The drive from Albuquerque to Gallup is a long one, especially late at night, and neither the drive nor the destination held much promise for good coffee. I’m not sure about you, but facing such deprivation starts to make me a little stir crazy. Even though I was armed with my Hario hand grinder and some Barismo Nimac Kapeh, I found my eyes drawn to any mention of coffee with the hopes of finding something exciting, despite my rational brain telling me that the reality would be otherwise.
Halfway there, this man walked into a McDonald’s complete with McCafe. While a decaf Americano sounded like a good idea, it turns out the cashier had no idea what one was (to be fair, neither it, nor espresso is actually on the menu). When I explained to him that you add hot water to a shot of espresso, he laughed uncomfortably and said “why would you do that?” After a more lengthy explanation, the lightbulb went off. “I see,” he said. “You add a pump,” he made a large pumping motion with his hand, “of expresso and put water in it!” At that point, he let me know that they didn’t have decaf espresso, which seemed suspicious given that there were two hoppers on top of their super auto. Nevertheless, I wasn’t going to risk the threat of no sleep that night. I ordered a regular decaf coffee, which, he brewed on the spot. Although what I consumed was vaguely artificially “coffee” tasting, it was a surprisingly decent cup of decaf, especially for a dollar. It seems that McDonald’s has mastered the art of quality in spite of skill and may deserves a closer look by this blogger.
Once I made it to Gallup, I set out to find a decent cup of coffee. The pickings were slim. A Starbucks recently opened inside the local Safeway and there were a few McDonald’s scattered about (I’m unclear whether they include McCafes), but I wanted to try something local. I found The Coffee House on the New York Times travel guide. It was also the only independent coffee house listed for Gallup on Delocator, so I headed there the first chance I got.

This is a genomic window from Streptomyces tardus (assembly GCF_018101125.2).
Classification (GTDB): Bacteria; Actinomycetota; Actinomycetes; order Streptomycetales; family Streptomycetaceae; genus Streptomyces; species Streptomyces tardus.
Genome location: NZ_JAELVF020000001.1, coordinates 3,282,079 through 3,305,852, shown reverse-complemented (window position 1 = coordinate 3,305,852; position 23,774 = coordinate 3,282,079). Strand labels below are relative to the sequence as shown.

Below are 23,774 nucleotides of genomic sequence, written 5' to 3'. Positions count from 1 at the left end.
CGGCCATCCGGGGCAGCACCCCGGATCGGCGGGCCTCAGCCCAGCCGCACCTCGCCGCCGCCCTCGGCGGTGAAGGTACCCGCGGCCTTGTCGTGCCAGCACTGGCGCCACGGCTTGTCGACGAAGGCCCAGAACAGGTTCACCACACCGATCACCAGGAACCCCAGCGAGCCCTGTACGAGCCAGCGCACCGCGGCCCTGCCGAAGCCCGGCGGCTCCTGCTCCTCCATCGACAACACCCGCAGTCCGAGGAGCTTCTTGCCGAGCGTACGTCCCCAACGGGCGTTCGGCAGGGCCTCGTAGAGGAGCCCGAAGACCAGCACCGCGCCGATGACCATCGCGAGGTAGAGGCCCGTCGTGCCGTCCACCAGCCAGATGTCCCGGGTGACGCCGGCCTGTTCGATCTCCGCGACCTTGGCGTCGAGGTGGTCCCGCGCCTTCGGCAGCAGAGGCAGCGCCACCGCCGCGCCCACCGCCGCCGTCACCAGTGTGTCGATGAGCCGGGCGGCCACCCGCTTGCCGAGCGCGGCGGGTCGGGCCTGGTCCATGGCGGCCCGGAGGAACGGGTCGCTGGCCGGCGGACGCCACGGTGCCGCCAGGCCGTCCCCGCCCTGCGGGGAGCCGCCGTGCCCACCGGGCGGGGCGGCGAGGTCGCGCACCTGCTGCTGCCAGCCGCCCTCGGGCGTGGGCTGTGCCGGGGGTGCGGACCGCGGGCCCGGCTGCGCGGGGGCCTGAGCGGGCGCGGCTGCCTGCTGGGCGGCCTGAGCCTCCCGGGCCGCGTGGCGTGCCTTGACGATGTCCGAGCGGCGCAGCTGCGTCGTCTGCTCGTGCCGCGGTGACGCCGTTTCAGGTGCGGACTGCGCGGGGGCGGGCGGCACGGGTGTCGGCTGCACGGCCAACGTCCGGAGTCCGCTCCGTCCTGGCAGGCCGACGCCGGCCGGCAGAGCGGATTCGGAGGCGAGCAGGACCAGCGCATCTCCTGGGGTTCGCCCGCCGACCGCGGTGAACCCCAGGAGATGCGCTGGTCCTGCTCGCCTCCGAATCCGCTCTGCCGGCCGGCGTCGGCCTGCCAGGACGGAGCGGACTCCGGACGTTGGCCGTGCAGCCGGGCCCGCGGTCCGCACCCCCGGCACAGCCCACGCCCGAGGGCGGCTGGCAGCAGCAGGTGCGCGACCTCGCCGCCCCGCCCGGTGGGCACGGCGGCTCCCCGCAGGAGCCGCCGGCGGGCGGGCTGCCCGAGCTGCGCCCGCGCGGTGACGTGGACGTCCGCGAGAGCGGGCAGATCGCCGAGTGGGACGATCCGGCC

The Coffee House didn’t have a whole lot to offer inside or out, although the building, like much of what lies on or near this section of old Route 66, retains some old charm of yesteryear. The painted over pressed tin ceilings and faded wooden floors had character despite the mauve-pink plastic covered, institutional-looking wooden chairs. The espresso I ordered was similar – some potential but not much on execution.
The espresso machine is an older two-group La Cimbali semi-automatic. While no pumping action is required, it would have been preferable if the barista had used a grind-to-order action when preparing espresso for me and my colleague. Especially unappreciated was the action used for my shot of filling the portafilter, taking a call and then failing to tamp the ground. It beats me how, but what came out was neither harsh nor bitter. It also wasn’t really espresso. This very long shot was short on body and crema, but nevertheless proved drinkable. While I wouldn’t order and espresso again, I might consider ordering an Americano.
The more positive aspects of my shot might be attributable to The Coffee House’s selection of Allegro Coffee as their roaster. This is the same coffee used by Whole Foods. While I can’t say I’m a huge fan of Allegro beans, I typically find them better than many mainstream alternatives. The house coffee I ordered was slightly over-roasted and only slightly less appealing than the equivalent airpot-stored coffee I might get from Whole Foods. I didn’t catch the origin of this bean.
One real highlight of The Coffee House was the food. They offered a decent selection of freshly made sandwhiches with an oddity in these parts known as fruit. It was a bit pricy at over $8, but my Waldorf Chicken Salad sandwhich was a welcome burst of fresh, healthy food in a land of (somewhat delicious, but heavy and unceasing) southwestern road food. When it came to the coffee, there wasn’t really an alternative was there?